I note that Mr Rahman told the Federal Magistrate that the matter was before the Supreme Court on the day after his Honour delivered judgment. It does not seem to me that anything which was put to me today shows any prospect of success on that appeal, or at least sufficient prospect to warrant the grant of a stay. I do not need to say anything about the notice of appeal, but the observations made by the Federal Magistrate as to the difficulties in understanding the documents and the submissions put by Mr Rahman apply equally to today’s application. 
For law academics the comments by Garling J in Rahman v Dubs [2012] NSWSC 1065 are of particular interest.

In Rahman v Lombe [2013] NSWSC 1416 Lindsay J states that
Both documents are incomprehensible.
The plaintiff's basic complaint (a complaint that lies at the heart of all other complaints) is that he disputes the validity of a sequestration order made by the Federal Magistrates' Court on 19 July 2012 that declared him bankrupt.
He has unsuccessfully challenged the validity of that order in the Federal Court of Australia and in the High Court of Australia.
On 13 March 2013 the High Court dismissed his application for special leave to appeal.
The present proceedings must be characterised as an abuse of the processes of the court on three bases. First, they seek to re-litigate an issue previously litigated to finality in the Federal Court and the High Court. Secondly, they disclose no reasonable cause of action or claim to relief. Thirdly, they are frivolous and vexatious.
An opportunity has been given to the plaintiff in the course of the hearing of the present notice of motion to adduce evidence and make submissions. That opportunity has been taken up, inter alia, in the form of written submissions handed up to the court and the tender of a bundle of documents.
Neither the submissions nor the evidentiary material can reasonably be taken as elaborating any form of relief independent of, or going beyond, the plaintiff's challenge to the sequestration order made against him.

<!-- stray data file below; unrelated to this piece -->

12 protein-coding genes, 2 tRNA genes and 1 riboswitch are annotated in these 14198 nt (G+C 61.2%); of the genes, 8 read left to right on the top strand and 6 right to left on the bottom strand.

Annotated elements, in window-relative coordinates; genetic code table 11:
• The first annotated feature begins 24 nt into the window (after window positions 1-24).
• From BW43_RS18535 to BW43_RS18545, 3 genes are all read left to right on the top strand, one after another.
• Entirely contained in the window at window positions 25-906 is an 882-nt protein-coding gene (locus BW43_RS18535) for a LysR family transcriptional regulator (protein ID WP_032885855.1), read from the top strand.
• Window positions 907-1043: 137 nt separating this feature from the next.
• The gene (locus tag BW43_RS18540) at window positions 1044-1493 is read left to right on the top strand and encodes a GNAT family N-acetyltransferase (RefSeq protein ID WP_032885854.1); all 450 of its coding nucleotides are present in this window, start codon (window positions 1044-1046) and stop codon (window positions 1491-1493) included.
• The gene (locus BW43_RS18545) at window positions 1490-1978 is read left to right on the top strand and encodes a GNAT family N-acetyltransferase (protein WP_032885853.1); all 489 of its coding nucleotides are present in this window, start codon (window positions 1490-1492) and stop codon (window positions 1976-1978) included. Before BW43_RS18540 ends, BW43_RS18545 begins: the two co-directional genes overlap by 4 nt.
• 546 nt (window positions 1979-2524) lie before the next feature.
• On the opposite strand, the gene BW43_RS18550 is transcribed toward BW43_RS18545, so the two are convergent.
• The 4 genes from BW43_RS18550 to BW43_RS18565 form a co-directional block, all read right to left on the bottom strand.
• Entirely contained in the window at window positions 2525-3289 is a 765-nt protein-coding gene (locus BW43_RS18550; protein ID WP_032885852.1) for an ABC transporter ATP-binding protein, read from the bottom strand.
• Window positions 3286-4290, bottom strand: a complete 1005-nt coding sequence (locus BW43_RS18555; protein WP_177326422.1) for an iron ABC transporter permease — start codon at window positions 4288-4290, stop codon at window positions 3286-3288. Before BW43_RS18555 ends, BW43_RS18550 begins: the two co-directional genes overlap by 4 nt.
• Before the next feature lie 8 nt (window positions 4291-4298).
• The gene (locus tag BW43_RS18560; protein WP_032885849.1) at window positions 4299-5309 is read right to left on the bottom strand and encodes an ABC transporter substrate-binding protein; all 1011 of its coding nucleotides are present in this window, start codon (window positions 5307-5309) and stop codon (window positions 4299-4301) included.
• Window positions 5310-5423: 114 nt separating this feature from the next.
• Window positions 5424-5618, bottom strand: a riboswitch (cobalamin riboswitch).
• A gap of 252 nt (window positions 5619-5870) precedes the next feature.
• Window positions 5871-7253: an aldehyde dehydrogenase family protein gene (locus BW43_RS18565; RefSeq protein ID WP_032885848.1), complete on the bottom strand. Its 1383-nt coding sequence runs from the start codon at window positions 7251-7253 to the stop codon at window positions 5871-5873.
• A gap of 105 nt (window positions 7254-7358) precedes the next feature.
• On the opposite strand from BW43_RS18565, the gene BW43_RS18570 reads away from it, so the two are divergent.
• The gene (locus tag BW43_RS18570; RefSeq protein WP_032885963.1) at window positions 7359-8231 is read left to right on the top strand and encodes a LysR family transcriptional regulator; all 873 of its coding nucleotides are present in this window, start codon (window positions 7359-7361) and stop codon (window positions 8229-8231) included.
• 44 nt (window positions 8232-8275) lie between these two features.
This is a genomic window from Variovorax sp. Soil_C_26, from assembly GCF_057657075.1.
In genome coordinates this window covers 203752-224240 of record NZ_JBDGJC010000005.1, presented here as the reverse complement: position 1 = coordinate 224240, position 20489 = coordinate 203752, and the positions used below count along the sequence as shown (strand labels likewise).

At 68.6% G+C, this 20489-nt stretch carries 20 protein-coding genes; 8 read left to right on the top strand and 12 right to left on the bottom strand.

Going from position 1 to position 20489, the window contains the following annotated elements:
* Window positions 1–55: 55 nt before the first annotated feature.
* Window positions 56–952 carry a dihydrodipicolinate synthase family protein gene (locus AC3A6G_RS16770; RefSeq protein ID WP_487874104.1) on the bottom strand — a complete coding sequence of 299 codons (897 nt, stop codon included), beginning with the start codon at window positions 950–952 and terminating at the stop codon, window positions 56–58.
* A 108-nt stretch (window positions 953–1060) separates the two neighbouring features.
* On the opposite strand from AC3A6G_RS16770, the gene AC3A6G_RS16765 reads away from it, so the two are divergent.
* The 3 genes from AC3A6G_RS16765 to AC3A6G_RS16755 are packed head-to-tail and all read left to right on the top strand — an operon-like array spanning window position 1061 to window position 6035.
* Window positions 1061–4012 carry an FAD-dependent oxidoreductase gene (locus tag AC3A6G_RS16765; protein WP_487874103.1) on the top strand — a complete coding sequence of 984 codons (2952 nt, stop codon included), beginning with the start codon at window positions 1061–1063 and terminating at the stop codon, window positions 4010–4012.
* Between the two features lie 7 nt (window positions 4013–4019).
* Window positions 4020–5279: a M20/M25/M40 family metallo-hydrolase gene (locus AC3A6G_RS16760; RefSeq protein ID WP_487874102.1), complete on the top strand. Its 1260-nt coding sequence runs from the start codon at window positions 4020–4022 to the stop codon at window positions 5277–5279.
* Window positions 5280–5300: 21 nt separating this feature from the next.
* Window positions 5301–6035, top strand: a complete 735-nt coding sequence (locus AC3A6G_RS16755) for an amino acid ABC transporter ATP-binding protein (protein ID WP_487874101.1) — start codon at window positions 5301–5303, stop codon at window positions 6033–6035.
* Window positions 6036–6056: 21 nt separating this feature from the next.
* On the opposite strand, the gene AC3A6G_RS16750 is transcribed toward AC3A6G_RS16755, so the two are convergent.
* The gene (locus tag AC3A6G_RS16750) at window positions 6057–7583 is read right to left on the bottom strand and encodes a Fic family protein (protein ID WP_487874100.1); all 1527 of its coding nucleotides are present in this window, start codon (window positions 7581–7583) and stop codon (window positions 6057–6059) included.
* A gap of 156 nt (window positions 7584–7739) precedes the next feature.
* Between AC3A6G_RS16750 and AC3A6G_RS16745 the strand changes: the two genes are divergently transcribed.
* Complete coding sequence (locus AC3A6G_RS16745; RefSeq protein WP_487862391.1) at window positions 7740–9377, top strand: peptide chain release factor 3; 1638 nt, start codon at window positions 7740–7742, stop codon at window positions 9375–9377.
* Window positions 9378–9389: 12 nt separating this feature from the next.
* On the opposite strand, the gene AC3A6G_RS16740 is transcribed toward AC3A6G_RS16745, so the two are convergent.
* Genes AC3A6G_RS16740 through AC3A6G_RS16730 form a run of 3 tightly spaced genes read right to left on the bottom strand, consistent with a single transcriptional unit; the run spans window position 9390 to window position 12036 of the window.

In Attorney General of New South Wales v Rahman [2014] NSWSC 42 the Court stated that
Mr Rahman has instituted a large number of proceedings, both in the New South Wales and Federal jurisdictions. It was submitted by the plaintiff, generally speaking, that these proceedings demonstrated several consistent elements and themes. In many of them, Mr Rahman sought to re-litigate issues that had previously been determined. Mr Rahman also instituted proceedings to harass, annoy or achieve another wrongful purpose. Some were instituted after being ordered by the Court not to do so without first obtaining leave of the Court or a Registrar.
Furthermore, the plaintiff submits, in many cases, Mr Rahman made outrageous allegations and offensive remarks concerning members of the judiciary, members of the AAT and the ADT, government bodies, his opponents, and practitioners of the Court, all of which have been considered utterly baseless and without foundation. ...
Mr Rahman made extensive written submissions in this proceeding. They deal, directly or indirectly, with the particular cases or decisions relied on by the plaintiff, sometimes in general language that, so far as I can discern, is intended to apply to all those matters. I have quoted some parts of these submissions to demonstrate what Mr Rahman wishes to say about the litigation but I have not set out the entirety: they are rambling, repetitive and, on occasions, incomprehensible. However, I have given careful consideration to everything he has said. It is fair, I think, to characterise them as a robust defence of his conduct in commencing and maintaining every piece of litigation to which the plaintiff has referred. That defence has included not only insisting that each adverse decision was wrong, not only for legal reasons but also was motivated by bias against him, incompetence and, in some cases corruption. ...
In this case I have reached the conclusion, which I think is inevitable, that Mr Rahman has habitually and persistently instituted and conducted proceedings that are an abuse of process and have been conducted without regard to the real issues. Furthermore, it is evident from his submissions in this case that he has no insight into his behaviour and no intention of changing his approach to the institution or conduct of proceedings.
An example of Rahman's drafting follows.